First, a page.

Recruits who have previously been blocked from serving their country because of marijuana use can let out a collective cheer of joy. The US Military is waiving cannabis use for people who have smoked marijuana in the past, as long as they promise not to light up while enlisted.
Major General Jeff Snow told the Associated Press, “provided they understand that they cannot do that when they serve in the military, I will waive that all day long.”
This new-found leniency comes in light of increased pressure to recruit more people into the army within a generation of young Americans who are ever more exposed to cannabis. The number of young Americans looking to enlist in the army has declined over time and the military can no longer afford to be picky. The army is looking to bring in 80,000 recruits next year and will be hard-pressed to do so unless they soften their stance on the green stuff.
In 2016, the Military granted 191 waivers for recruits who had a history of cannabis use. In 2017, that number grew to 500. Going forward, they will be waiving cannabis use completely in the hopes of being able to recruit more people.
Since 2012, eight states and the District of Columbia have voted for recreational cannabis with 29 states having a medical system in place.
The deputy head of Air Force recruitment, Lt. General Gina Grosso told Military “what we decided to do is stop asking [about] prior marijuana use at the recruiter level.” This ‘don’t ask, don’t tell’ policy means that recruits who have previously smoked marijuana have more of a chance of making it. Cannabis consumption whilst in service, however, remains prohibited.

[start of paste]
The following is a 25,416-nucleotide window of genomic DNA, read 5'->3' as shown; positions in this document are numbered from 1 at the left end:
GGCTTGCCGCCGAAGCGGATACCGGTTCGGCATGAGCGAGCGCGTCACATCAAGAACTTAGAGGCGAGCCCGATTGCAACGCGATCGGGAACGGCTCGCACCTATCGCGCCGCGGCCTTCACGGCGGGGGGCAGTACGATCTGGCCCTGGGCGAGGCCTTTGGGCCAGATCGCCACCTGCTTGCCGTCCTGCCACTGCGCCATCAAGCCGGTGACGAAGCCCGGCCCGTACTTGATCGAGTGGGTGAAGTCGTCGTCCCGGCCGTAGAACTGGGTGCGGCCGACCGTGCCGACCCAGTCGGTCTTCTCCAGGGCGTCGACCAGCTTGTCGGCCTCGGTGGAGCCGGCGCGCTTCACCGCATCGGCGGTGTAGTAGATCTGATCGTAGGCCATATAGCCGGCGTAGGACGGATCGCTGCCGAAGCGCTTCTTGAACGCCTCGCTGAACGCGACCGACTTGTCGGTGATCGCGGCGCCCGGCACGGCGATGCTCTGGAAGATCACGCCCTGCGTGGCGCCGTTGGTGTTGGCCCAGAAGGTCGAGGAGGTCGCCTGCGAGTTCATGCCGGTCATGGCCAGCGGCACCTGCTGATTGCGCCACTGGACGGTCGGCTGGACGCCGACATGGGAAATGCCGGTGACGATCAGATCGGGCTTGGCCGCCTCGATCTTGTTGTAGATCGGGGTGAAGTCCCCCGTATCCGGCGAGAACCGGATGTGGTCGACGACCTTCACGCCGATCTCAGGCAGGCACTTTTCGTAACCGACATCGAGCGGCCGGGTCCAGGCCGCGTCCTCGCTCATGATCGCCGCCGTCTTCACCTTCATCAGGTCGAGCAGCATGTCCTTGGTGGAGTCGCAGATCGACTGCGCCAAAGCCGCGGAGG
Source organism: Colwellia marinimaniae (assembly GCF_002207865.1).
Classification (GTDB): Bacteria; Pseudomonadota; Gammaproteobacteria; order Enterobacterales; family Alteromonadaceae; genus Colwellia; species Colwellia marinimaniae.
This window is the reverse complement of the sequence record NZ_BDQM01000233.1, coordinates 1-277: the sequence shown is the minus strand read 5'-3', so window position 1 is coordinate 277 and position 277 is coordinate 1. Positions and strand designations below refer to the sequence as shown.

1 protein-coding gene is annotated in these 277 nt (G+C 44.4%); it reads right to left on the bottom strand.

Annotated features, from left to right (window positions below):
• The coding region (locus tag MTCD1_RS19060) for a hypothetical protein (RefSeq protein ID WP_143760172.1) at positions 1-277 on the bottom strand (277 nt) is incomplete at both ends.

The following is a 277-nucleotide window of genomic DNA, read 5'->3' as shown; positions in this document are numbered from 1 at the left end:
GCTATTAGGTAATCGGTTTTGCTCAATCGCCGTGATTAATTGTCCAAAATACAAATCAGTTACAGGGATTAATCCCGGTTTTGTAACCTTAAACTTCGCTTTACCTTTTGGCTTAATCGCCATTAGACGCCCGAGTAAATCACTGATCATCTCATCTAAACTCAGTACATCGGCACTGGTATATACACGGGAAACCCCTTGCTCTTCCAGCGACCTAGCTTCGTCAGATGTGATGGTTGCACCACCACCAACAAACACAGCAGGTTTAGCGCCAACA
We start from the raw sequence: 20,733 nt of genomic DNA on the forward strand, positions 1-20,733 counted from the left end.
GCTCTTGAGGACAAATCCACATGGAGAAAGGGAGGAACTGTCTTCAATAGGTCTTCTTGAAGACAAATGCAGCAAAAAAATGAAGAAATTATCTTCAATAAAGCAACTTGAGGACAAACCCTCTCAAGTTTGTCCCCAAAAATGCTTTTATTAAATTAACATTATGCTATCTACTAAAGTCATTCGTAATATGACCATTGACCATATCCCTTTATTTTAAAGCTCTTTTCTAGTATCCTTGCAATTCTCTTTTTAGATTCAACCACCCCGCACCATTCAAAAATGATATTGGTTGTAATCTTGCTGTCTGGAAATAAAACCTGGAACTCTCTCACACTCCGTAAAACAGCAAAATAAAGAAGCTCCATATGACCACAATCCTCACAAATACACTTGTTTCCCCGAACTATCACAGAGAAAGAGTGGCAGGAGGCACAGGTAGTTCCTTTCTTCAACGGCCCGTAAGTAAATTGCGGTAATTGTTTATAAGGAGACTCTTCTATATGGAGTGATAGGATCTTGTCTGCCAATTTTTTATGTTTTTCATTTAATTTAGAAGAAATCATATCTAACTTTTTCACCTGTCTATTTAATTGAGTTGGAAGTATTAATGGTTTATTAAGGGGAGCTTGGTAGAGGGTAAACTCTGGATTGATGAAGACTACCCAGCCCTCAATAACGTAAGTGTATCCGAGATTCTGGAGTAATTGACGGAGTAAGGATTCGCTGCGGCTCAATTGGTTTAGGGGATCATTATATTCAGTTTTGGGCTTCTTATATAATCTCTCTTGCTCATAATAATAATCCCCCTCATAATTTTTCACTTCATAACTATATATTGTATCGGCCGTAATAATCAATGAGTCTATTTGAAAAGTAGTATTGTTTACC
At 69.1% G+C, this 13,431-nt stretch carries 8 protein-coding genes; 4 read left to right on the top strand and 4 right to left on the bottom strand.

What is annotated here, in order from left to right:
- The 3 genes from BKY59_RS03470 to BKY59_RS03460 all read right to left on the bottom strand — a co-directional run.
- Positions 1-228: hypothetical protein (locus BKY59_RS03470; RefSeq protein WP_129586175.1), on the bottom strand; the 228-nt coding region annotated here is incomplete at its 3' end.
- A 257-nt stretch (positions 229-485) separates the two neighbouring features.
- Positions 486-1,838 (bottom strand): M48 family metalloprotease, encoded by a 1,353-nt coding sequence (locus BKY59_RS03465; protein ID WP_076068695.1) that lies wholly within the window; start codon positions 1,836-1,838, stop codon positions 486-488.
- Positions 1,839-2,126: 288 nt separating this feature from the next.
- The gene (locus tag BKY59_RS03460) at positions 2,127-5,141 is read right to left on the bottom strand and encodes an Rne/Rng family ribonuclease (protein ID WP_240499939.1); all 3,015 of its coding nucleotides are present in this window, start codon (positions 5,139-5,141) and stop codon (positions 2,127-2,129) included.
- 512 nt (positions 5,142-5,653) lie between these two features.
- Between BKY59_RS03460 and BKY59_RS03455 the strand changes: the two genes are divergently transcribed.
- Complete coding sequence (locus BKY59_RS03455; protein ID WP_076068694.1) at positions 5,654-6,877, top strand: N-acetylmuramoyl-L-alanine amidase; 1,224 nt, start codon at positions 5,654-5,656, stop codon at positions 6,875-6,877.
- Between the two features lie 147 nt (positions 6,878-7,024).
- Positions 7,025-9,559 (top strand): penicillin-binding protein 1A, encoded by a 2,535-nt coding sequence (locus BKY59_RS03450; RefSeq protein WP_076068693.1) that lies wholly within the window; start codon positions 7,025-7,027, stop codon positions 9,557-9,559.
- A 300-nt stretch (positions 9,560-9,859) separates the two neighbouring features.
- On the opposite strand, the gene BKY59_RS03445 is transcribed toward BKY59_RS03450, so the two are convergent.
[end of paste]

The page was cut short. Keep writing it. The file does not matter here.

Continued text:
Cannabis hasn’t been the only thing the Military has loosened up on either. Back in August, the military lifted its ban on waivers for people with a history of mental illnesses, including drug and alcohol abuse. Restrictions on physical health, tattoos and aptitude test scores have also been loosened.
These waivers on cannabis use prior to joining the military may be a step forward. Among veterans, cannabis has been a welcome relief from dangerous opioids that are often prescribed for conditions resulting from service such as PTSD.
It may be that now that cannabis use prior to service has been taken off the table as an issue, there can be a greater focus on medicating with cannabis whilst still in service.